One of the key questions in any cancer diagnosis is what, if any, is the predisposition of the same diagnosis occuring in other family members.
My cancer, multiple myeloma, is very different than retinalblastoma. But one day out of the blue my 10 year old son asked me if he might get my cancer when he grew up…
This research linked and excerpted below speaks to this issue in ret. If a baby has ret and the parents know that there is a small chance of the younger siblings may also have ret then the parents can look for for it.
I am a cancer survivor and cancer coach. If you would like to learn more about ret. please scroll down the page, post a question or comment and I will reply to you ASAP.
“The finding, published online in Lancet Oncology, is a breakthrough in recognizing that a single cancer gene (an oncogene) drives an aggressive ret that starts long before birth in families with no history of the disease…”
“This research completely challenges conventional thinking and clinical practice,” says Dr. Gallie. “The common type of ret is initiated by damage to both copies of the RB1 tumor suppressor gene; the predisposition to this type of retinoblastoma can be inherited, so the other eye of the child and those of infant relatives are at risk to develop tumours…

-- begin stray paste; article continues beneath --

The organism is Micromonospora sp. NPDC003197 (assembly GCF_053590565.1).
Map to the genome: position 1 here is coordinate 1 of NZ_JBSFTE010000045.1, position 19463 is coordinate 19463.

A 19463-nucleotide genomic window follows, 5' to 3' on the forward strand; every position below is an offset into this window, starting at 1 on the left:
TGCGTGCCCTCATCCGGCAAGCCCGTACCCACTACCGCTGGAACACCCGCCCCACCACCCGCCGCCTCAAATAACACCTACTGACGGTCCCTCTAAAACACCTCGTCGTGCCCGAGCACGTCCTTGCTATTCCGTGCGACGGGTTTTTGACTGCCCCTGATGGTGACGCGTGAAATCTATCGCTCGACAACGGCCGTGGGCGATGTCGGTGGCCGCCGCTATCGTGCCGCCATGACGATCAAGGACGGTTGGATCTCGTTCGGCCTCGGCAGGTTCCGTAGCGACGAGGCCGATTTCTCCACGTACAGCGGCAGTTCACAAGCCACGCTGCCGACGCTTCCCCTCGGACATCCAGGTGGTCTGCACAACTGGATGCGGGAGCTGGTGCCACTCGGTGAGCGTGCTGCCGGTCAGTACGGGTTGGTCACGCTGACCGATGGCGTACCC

The oncogene-driven tumours are much larger than those anticipated in children with inherited retinoblastoma at the same age. “The earliest diagnosis comes when parents observe a white (instead of black) pupil of the eye, and the doctors listen to their observations and understand the urgency of referral. Sometimes Mom really does know best and clinicians should pay close attention…”
Although less than 2% of unilateral retinoblastoma tumors are driven by the oncogene, the early age of onset predicts that about 1 in 5 babies diagnosed under six months of age actually has oncogene-driven retinoblastoma. “All the babies were completely cured by surgery,” says Dr. Gallie…
When we remove the eye with a large tumour in very young babies and show it is the new oncogene-driven type of retinoblastoma, there is believed to be zero risk for retinoblastoma developing in the other eye or in other infants in the family.”